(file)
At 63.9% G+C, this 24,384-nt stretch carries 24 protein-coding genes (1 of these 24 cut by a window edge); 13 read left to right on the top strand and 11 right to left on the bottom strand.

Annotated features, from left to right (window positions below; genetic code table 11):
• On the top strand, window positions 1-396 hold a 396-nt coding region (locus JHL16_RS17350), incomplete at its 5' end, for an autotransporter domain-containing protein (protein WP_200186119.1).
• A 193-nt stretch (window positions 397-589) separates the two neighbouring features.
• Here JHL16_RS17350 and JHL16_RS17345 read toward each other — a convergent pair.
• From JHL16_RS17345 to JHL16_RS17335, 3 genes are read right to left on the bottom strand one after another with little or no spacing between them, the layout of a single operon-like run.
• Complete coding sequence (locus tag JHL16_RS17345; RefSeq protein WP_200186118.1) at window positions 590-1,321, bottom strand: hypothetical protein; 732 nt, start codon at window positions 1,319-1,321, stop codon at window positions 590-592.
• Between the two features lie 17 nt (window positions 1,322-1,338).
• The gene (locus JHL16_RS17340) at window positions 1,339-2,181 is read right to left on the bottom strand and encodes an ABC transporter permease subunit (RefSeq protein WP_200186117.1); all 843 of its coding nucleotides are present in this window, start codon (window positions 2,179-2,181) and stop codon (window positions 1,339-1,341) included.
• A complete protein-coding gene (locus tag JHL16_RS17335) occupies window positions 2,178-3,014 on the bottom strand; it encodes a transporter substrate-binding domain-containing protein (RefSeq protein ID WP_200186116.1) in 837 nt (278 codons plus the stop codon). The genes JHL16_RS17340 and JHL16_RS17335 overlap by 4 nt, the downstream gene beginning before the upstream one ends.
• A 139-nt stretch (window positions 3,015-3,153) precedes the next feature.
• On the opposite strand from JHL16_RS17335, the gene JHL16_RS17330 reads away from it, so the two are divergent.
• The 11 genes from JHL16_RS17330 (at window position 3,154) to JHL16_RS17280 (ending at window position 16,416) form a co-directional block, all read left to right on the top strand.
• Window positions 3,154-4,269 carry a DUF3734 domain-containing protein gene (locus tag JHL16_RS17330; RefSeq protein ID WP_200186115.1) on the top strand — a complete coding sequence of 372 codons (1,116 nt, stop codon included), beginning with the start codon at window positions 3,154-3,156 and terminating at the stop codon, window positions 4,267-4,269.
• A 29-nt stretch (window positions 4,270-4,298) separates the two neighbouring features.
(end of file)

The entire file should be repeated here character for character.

At 63.9% G+C, this 24,384-nt stretch carries 24 protein-coding genes (1 of these 24 cut by a window edge); 13 read left to right on the top strand and 11 right to left on the bottom strand.

Annotated features, from left to right (window positions below; genetic code table 11):
• On the top strand, window positions 1-396 hold a 396-nt coding region (locus JHL16_RS17350), incomplete at its 5' end, for an autotransporter domain-containing protein (protein WP_200186119.1).
• A 193-nt stretch (window positions 397-589) separates the two neighbouring features.
• Here JHL16_RS17350 and JHL16_RS17345 read toward each other — a convergent pair.
• From JHL16_RS17345 to JHL16_RS17335, 3 genes are read right to left on the bottom strand one after another with little or no spacing between them, the layout of a single operon-like run.
• Complete coding sequence (locus tag JHL16_RS17345; RefSeq protein WP_200186118.1) at window positions 590-1,321, bottom strand: hypothetical protein; 732 nt, start codon at window positions 1,319-1,321, stop codon at window positions 590-592.
• Between the two features lie 17 nt (window positions 1,322-1,338).
• The gene (locus JHL16_RS17340) at window positions 1,339-2,181 is read right to left on the bottom strand and encodes an ABC transporter permease subunit (RefSeq protein WP_200186117.1); all 843 of its coding nucleotides are present in this window, start codon (window positions 2,179-2,181) and stop codon (window positions 1,339-1,341) included.
• A complete protein-coding gene (locus tag JHL16_RS17335) occupies window positions 2,178-3,014 on the bottom strand; it encodes a transporter substrate-binding domain-containing protein (RefSeq protein ID WP_200186116.1) in 837 nt (278 codons plus the stop codon). The genes JHL16_RS17340 and JHL16_RS17335 overlap by 4 nt, the downstream gene beginning before the upstream one ends.
• A 139-nt stretch (window positions 3,015-3,153) precedes the next feature.
• On the opposite strand from JHL16_RS17335, the gene JHL16_RS17330 reads away from it, so the two are divergent.
• The 11 genes from JHL16_RS17330 (at window position 3,154) to JHL16_RS17280 (ending at window position 16,416) form a co-directional block, all read left to right on the top strand.
• Window positions 3,154-4,269 carry a DUF3734 domain-containing protein gene (locus tag JHL16_RS17330; RefSeq protein ID WP_200186115.1) on the top strand — a complete coding sequence of 372 codons (1,116 nt, stop codon included), beginning with the start codon at window positions 3,154-3,156 and terminating at the stop codon, window positions 4,267-4,269.
• A 29-nt stretch (window positions 4,270-4,298) separates the two neighbouring features.